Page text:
Rough Cut

Meena Kandasamy's novel is about abuse in marriages Indians don't speak of

Read it as an extended poem in prose, a feminist anthem, as an experiment with life. But do read it.

 |  Rough Cut  |  5-minute read |   30-05-2017
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"You should have seen her feet," she says. "Were they even feet? Were they the feet of my daughter? No! Her heels were cracked and her soles were twenty-five shades darker than the rest of her, and with one look at the state of her slippers you could tell that she did nothing but housework all the time. They were the feet of a slave."

This is the story of Meena Kandasamy, a promising young writer who almost became a cipher. A survivor, a chronicler, a poet, a chameleon. A woman who fought back from the oblivion of thought control to reclaim her life. Think Offred in The Handmaid’s Tale. Now think that it is real.

meena-kandasamy_053017035938.jpgWhen I Hit You Or, a Portrait of the Writer as a Young Wife; Meena Kandasamy

When I Hit You: Or, A Portrait of the Writer as a Young Wife is the story of a marriage gone terribly wrong, a relationship of equals descending into the hell of total domination — the man controlling the wife’s thoughts, actions, even intentions. This is a story of a young woman who would not be the perfect doormat.

It begins innocently enough, the relationship of love.

“I begin by wearing my hair the way he wants it: gathered and tamed into a ponytail, oiled, sleek, with no sign of disobedience. I skip the kohl around my eyes because he believes that it is worn only by screen-sirens and seductresses. I wear a dull T-shirt and pajama-bottoms because he approves of dowdiness. Or, I wrap myself in an old cotton sari to remind me of my mother. Some days, when I am especially eager to impress and to escape punishment, I slip into the shapeless monstrosity that is: the nightie.

I should be a blank. With everything that reflects my personality cleared out. Like a house after a robbery. Like a mannequin stripped of its little black dress and dragged away from the store window, covered in a bedsheet and locked off in the godown. This is the plainness that makes him pleased. This plainness that has peeled away all my essence, a plainness that can be controlled and moulded to his will. This is the plainness that I will wear today, this plain mask on a pretty face, this plainness that will hide me, this plainness that will prevent arguments."

And that is how it would have proceeded, he as the self proclaimed "true Maoist", embarked upon a thorough class analysis of me and, based upon his disappointed findings, decides to set Meena on the right path. Marriage became a re-education camp. He transforms into a teacher, and she becomes the wife-student learning from this Communist crusader.

the-handmaids-tale-b_053017040508.jpgThink Offred in The Handmaid’s Tale. Now think that it is real. Photo: Blastr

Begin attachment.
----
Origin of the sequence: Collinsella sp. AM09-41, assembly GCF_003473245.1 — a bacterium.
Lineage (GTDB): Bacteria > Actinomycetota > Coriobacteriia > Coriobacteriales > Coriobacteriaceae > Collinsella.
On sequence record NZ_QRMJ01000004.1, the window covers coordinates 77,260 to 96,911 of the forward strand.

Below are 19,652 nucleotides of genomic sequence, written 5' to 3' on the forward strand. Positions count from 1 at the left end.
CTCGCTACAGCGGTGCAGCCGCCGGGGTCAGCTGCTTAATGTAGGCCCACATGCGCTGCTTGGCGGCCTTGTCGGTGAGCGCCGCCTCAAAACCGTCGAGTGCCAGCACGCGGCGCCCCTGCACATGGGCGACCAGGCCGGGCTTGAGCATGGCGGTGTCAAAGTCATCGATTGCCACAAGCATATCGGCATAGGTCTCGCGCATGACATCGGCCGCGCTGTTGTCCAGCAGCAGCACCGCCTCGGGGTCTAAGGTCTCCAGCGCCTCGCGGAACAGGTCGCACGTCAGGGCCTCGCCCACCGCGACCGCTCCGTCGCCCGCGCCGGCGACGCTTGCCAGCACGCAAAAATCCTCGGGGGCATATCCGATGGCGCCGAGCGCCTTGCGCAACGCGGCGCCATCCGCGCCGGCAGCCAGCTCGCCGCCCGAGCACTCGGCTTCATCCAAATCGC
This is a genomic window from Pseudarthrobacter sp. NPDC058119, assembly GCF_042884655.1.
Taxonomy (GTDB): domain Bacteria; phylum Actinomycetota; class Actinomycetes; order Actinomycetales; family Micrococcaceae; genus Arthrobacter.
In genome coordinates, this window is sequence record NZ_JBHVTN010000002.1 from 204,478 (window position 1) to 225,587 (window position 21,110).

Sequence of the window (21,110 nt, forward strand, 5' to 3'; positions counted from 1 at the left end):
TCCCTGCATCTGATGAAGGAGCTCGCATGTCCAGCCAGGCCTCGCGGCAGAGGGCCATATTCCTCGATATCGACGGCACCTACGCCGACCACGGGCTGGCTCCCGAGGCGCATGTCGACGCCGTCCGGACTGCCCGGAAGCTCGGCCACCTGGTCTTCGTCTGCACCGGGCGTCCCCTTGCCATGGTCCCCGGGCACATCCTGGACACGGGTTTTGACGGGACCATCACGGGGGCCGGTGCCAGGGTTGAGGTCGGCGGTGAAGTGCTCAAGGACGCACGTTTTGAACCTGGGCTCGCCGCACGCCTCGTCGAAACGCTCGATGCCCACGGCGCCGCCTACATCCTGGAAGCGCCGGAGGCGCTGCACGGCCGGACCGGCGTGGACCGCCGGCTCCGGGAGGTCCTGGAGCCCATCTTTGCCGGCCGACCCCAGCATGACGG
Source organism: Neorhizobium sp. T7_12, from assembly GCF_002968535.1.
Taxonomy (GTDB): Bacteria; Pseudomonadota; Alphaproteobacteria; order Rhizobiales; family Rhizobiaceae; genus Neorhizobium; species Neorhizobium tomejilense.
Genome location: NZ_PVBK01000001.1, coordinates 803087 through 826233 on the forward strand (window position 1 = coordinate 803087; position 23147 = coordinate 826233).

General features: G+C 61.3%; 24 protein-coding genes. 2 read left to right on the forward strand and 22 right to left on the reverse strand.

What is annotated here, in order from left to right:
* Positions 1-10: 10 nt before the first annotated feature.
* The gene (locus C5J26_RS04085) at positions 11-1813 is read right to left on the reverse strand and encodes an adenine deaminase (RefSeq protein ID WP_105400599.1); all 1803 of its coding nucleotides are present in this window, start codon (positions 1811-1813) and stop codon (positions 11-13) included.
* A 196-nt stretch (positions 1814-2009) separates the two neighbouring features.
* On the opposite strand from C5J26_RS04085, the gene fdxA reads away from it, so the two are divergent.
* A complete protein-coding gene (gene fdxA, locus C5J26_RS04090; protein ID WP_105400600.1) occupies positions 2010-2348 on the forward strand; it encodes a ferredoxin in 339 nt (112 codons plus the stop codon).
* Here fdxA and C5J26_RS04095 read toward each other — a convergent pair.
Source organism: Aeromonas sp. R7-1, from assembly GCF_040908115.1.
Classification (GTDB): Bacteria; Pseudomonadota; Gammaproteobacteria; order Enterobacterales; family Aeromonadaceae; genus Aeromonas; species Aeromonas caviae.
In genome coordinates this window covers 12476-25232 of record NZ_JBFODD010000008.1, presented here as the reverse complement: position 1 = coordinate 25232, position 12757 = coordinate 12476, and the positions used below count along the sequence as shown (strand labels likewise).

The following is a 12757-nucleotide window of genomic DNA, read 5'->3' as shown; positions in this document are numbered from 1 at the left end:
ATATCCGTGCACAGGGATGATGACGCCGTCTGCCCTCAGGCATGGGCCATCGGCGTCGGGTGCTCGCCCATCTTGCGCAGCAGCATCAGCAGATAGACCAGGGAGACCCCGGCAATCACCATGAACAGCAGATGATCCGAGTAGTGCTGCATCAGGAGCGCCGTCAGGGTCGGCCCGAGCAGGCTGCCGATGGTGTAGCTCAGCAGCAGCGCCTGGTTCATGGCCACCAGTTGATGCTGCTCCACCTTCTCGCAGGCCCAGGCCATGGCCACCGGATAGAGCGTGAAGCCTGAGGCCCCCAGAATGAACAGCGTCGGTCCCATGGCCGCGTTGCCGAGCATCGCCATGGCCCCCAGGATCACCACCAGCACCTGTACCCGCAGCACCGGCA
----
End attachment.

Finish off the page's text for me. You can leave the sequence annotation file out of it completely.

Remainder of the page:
She is the actress, and he the self-anointed director, the cinematographer and the screenplay writer. She describes herself as the type "who had bought a Che Guevara badge as a 15-year-old, and would have slept with him had I not been underage and had he not been long dead. I loved Bob Marley the same way. I had fallen in love with the rolling Rs of Spanish listening to Fidel Castro’s 'History Will Absolve Me' speech. I belonged to that 1980s generation of Indian kids who were brought up on Soviet children’s literature and magazines". She has to learn the grammar of the new relationship that he imposes on her. She must not walk to the grocery store without a dupatta on top of her dress because she has to respect their standards of decency. She must learn that her husband does not hold her hand in public out of respect for the people’s social mores. She must learn the responsibility of the female body belongs to her, and that she cannot move or walk in such a fashion that makes others feel it is an object of allurement and enjoyment.

You could argue about why a woman in the 21st century should submit herself to such imprisonment, have her internet restricted, have her passwords shared with her significant other, have her life depend on the meal she cooks, and have her scholarship stifled because he thinks it is morally wrong for the woman to participate in the bourgeois world of intellectual stimulation. But that would argue against the agency of women to love, to learn from their mistakes, to experiment, to be bold, to have courage. To have the spirit of imagination, to nourish her soul by writing "letters to lovers I have never seen, or heard, to lovers who do not exist, to lovers I invent on a lonely morning".

To drown out the insults of bitch, whore, slut with her beautiful words and her gorgeous poetry. "English makes me a lover, a beloved, a poet. Tamil makes me a word huntress, it makes me a love goddess."

And reading this book, believe me, makes one want to take back one's life, live it again, forgive us our mistakes and forget our troubles.

Read it as an extended poem in prose, a feminist anthem, as an experiment with life. But do read it.

"I am the woman with wings, the woman who can fly and f*ck at will. I have smuggled this woman out of the oppressive landscape of small-town India. I need to smuggle her out of her history, out of the do’s and don’ts for good Indian girls. I am the woman who is willing to display her scars and put them within exhibition frames. I am the madwoman of moon days. I am the breast-beating woman who howls. I am the woman who wills the skies to weep in my place."

Meena Kandasamy is that woman. She is every woman and also an extraordinary woman.

Also read: 'Now all she had was the emptiness of knowing no one was looking for her.'

Writer

Kaveree Bamzai Kaveree Bamzai @kavereeb

Consulting editor, India Today Group

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